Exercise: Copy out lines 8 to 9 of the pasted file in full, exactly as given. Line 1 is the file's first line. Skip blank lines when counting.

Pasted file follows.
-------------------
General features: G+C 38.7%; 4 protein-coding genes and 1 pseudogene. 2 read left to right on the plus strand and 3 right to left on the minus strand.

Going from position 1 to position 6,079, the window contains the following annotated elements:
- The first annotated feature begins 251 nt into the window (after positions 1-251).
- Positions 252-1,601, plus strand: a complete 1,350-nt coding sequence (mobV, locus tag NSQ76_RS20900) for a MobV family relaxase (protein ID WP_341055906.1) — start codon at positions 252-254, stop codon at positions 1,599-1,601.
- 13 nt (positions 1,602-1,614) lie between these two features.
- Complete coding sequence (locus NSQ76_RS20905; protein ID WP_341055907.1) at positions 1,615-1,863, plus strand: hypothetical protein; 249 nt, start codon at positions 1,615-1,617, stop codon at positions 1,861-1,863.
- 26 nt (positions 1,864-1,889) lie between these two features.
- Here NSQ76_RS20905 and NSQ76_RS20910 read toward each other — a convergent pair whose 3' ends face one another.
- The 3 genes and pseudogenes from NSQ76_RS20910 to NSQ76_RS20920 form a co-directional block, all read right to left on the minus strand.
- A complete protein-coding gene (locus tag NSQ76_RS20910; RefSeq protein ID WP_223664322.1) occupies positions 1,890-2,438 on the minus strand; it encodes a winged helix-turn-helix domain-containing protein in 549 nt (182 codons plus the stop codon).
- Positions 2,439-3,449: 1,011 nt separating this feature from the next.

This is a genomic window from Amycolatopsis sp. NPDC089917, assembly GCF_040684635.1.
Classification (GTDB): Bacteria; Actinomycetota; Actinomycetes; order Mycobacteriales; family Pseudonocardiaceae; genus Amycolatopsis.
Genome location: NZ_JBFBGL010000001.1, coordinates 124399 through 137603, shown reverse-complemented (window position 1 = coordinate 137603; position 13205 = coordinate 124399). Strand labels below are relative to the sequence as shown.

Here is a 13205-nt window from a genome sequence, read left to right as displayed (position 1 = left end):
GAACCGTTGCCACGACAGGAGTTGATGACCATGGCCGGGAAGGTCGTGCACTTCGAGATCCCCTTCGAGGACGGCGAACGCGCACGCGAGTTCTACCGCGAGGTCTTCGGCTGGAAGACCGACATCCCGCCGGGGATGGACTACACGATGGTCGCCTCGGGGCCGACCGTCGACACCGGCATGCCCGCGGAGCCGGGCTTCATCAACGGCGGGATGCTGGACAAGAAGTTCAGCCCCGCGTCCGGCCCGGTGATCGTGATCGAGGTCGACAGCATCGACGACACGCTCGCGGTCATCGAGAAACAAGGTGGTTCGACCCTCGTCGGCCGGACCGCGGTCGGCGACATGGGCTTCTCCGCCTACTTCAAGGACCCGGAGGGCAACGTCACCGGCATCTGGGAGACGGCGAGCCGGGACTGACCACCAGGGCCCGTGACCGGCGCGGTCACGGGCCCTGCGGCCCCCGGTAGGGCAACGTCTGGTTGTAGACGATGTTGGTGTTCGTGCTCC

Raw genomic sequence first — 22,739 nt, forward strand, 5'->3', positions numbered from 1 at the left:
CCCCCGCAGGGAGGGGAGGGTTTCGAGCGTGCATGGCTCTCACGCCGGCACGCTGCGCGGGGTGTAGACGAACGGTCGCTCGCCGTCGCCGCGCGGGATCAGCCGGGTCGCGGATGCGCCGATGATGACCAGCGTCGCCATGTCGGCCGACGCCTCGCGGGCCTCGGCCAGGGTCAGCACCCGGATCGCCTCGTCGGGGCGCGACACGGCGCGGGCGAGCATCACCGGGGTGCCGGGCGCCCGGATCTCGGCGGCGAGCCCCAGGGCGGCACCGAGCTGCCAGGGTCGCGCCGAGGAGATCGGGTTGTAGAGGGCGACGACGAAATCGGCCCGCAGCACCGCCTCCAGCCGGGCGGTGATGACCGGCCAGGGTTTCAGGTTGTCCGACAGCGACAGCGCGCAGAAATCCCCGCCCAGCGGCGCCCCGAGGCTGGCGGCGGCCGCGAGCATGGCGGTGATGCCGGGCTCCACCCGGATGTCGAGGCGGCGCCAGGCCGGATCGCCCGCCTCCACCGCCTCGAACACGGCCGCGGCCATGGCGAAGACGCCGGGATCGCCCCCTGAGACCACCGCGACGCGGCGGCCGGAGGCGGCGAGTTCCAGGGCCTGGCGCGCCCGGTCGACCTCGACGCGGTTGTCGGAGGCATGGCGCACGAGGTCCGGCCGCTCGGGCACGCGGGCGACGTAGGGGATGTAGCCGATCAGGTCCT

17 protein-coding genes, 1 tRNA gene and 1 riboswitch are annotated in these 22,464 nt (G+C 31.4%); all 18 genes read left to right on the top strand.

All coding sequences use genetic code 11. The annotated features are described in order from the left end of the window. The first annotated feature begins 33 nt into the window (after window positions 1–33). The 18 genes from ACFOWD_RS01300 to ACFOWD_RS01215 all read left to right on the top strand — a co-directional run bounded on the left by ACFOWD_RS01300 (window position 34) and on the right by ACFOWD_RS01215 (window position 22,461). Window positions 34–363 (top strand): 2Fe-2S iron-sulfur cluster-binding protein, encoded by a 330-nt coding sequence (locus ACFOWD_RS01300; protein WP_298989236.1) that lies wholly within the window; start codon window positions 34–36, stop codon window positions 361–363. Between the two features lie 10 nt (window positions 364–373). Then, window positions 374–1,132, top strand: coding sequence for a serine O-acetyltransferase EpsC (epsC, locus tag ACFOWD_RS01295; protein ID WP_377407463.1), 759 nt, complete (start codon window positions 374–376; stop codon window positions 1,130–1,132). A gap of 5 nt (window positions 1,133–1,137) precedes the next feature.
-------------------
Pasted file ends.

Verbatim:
- Here NSQ76_RS20905 and NSQ76_RS20910 read toward each other — a convergent pair whose 3' ends face one another.
- The 3 genes and pseudogenes from NSQ76_RS20910 to NSQ76_RS20920 form a co-directional block, all read right to left on the minus strand.